Monday, January 2, 2012

War Horse and Fr. William Doyle, SJ






















My family and I took a few hours this weekend to relax at the movies and we chose to see Steven Spielberg's War Horse, an epic story about a young English man, Albert and his horse, Joey, who served during World War I. It was an excellent movie, a touching story with beautiful scenery and an even more beautiful animal. The war scenes were a bit intense which I imagine was the reason for the Pg-13 rating as the rest of the movie was very family friendly. I was deeply moved and cried throughout the entire show. My favorite scene was that of a priest distributing communion in the trenches before battle. My son Justin, who was sitting on the other side of Jack, reached across Jack to nudge me wanting to be sure that I noticed the priest in the movie. I was certain that the priest was a portrayal of Fr. William Doyle, SJ, who was an Irish priest who served as a front line chaplain during World War I. The wonderful book, Merry In God, is a collection of his journals and letters written during the war and it offers great insight into the horrors of that war and the beauty of the soul of a holy priest who served God and his fellow soldiers very well. To learn more about Fr. William Doyle, visit this blog, Remembering Fr. William Doyle, SJ.


What follows is a beautiful prayer for priests written by Fr. Doyle:

Prayer for Priests by Fr. William Doyle, SJ

O my God, pour out in abundance Thy spirit of sacrifice upon Thy priests. It is both their glory and their duty to become victims, to be burnt up for souls, to live without ordinary joys, to be often the objects of distrust, injustice, and persecution.

The words they say every day at the altar, "This is my Body, this is my Blood," grant them to apply to themselves: "I am no longer myself, I am Jesus, Jesus crucified. I am, like the bread and wine, a substance no longer itself, but by consecration another."

O my God, I burn with desire for the sanctification of Thy priests. I wish all the priestly hands which touch Thee were hands whose touch is gentle and pleasing to Thee, that all the mouths uttering such sublime words at the altar should never descend to speaking trivialities.

Let priests in all their person stay at the level of their lofty functions, let every man find them simple and great, like the Holy Eucharist, accessible to all yet above the rest of men. O my God, grant them to carry with them from the Mass of today, a thirst for the Mass of tomorrow, and grant them, ladened themselves with gifts, to share these abundantly with their fellow men. Amen.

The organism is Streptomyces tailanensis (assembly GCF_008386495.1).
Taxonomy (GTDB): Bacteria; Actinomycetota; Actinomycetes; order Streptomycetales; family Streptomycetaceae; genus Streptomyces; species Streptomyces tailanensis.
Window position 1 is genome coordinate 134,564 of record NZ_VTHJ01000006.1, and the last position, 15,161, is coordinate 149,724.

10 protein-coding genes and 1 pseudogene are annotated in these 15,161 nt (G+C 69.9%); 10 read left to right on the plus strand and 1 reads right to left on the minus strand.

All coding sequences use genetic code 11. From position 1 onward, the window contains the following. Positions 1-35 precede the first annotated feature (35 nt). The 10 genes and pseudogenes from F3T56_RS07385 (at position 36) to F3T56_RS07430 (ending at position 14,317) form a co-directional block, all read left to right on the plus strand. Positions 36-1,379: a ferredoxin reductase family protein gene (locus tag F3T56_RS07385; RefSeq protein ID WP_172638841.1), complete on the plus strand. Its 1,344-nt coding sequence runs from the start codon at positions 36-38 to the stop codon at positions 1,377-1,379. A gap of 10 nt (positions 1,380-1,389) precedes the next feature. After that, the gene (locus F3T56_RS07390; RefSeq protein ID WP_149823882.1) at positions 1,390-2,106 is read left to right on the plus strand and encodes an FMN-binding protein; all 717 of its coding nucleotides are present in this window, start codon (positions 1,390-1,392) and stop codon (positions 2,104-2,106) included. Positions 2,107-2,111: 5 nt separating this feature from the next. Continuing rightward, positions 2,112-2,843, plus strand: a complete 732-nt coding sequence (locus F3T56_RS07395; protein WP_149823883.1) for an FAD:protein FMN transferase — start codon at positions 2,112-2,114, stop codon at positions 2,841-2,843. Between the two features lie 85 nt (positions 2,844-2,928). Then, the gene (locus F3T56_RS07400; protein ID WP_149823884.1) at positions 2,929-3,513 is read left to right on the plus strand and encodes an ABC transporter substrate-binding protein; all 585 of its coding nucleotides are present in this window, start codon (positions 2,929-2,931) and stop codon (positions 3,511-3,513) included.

And, another of his breathtaking prayers:

"O Jesus, Jesus, Jesus! Who would not love You, who would not give their heart's blood for You, if only once they realized the depth and the breadth and the realness of Your burning love? Why not then make every human heart a burning furnace of love for You, so that sin would become an impossibility, sacrifice a pleasure and a joy, virtue the longing of every soul, so that we should live for love, dream of love, breathe Your love, and at last die of a broken heart of love, pierced through and through with the shaft of love, the sweetest gift of God to man."

"I must eagerly welcome every little pain, suffering, small sickness, trouble, cross of any kind, as coming straight to me from the Sacred Heart. Am I not your loving victim, my Jesus?"



4 comments:

  1. Mike and I saw this film yesterday....cried through the whole second half...beautiful film.

    Beautiful prayer for priest...beautiful.!!

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  2. The trailers for this film have been compelling, but it's been years since I've been to a movie - in fact, my youngest reminded me that the last film we saw in the theater was "Finding Nemo". You have piqued my interest in this so perhaps I'll end the drought. Happy and blessed New Year Anne!
    Joyce

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  3. What a neat connection you made, Anne! Were you able to confirm whether it's him? I'm going to order the Merry In God...It sounds right up my "veteran" alley;-) Wishing you a very blessed New Year!

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  4. Thanks DG, Joyce and Tiffany for your comments. Tiffany, I don't know for sure that it was Fr. Doyle in the film and I suppose it wasn't, but that's who I immediately thought of when I saw the priest in the film. But just the fact that a priest was shown in that short scene was wonderful! The book Merry in God might be hard to find-I think it took me a while to track it down through the library system last year with the help of a fabulous librarian. But if you check out the website mentioned in my post you will find lots of wonderful information on Fr. Doyle. God bless!

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